It is a cool, early spring afternoon. I can hear annoyingly cheerful birds singing in the white cedars that line my street but I am bored stupid. Home from work with a cold but certainly not sick enough to stay in bed. What to do? Going for a walk along the beach or up in the hills would be foolish and daytime television is just one step above poking my eyes with a sharp stick. Decision made! I shall stroll up to the main road, pick up a magazine and have a cup of coffee with an inordinately unhealthy pastry at one the cosy little cafés that are dotted along Prospect Road.

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A mudlark finds grubs in the gutter (click all images to enlarge)

 

 

I am halfway through the door when I stop and think that it might be worth taking the camera along, though the chance of seeing something unexpected on a quiet suburban street at midday; is not very likely. It turns out that I am quite mistaken and my two hundred metre walk to the main drag is filled with interesting moments.

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Rainbow lorikeet feeding on a late flowering gum

 

First encounter; a pair of rainbow lorikeets are alternately feeding on a late flowering gum and taking turns to performs some trade-like renovations on a hollow branch in a nearby cedar. One of the parrots uses its powerful, curved beak to scour the edge of the entrance while the other pops in out and removing old bits of nest lining. They seem quite oblivious to my presence and allow me to get quite close.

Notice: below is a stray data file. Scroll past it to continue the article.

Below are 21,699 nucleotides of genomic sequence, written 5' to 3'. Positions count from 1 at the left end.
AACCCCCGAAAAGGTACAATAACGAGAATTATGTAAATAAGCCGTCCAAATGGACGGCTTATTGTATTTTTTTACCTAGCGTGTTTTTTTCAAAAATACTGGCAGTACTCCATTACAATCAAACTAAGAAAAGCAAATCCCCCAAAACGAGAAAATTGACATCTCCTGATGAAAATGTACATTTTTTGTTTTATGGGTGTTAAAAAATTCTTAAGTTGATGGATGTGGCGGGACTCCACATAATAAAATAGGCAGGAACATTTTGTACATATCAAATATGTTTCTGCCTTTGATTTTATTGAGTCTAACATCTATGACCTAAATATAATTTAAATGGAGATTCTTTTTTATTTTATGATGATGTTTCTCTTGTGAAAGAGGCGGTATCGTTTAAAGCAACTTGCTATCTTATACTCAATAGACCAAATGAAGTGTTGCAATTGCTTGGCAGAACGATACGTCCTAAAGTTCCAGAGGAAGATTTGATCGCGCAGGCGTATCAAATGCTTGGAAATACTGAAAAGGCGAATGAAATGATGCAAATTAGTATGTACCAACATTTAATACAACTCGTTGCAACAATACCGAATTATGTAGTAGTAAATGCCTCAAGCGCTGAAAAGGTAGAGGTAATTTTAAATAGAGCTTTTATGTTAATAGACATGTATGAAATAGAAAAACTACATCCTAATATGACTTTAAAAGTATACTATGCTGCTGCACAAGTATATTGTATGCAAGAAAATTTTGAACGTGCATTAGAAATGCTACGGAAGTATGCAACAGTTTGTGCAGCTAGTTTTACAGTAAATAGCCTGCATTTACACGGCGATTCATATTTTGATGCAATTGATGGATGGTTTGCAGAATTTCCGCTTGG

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Rainbow lorikeets house hunting

 

I leave the rainbows to their reno-project and move further up the street. A Murray magpie is sorting its way through the leaf litter and other detritus deposited in the gutters by recent rains. Every so often it stops, cocks its head to one side and gulps down a worm or bug. Ironically, there is a classic white backed magpie sitting on the power line above watching its little namesake. Despite their titles, the two species are unrelated and it is only their colouring that encouraged early settlers to name the birds after the black and white European magpies. Although it is a large imposing bird this particular magpie has a serious handicap which is revealed when I take a look at its magnified image on the viewfinder. The powerful beak has been badly damaged making both feeding and defence a ‘tough ask’.

A busted beak makes life on the streets tough

A busted beak makes life on the streets tough

 

Even the cafe has its wildlife component as a squadron of New Holland honeyeaters perched in a courtyard tree argue over territory with the ever present miner birds and several sparrows and pigeons patrol beneath the tables in search of crumbs. But the standouts are still the rainbows and their nesting antics, which simply confirmed an unwritten rule that every wildlife photographer knows; take your camera, something will almost always surprise you.

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Juvenile miner bird watching out for new Holland honeyeaters

 

Until our next chat

Baz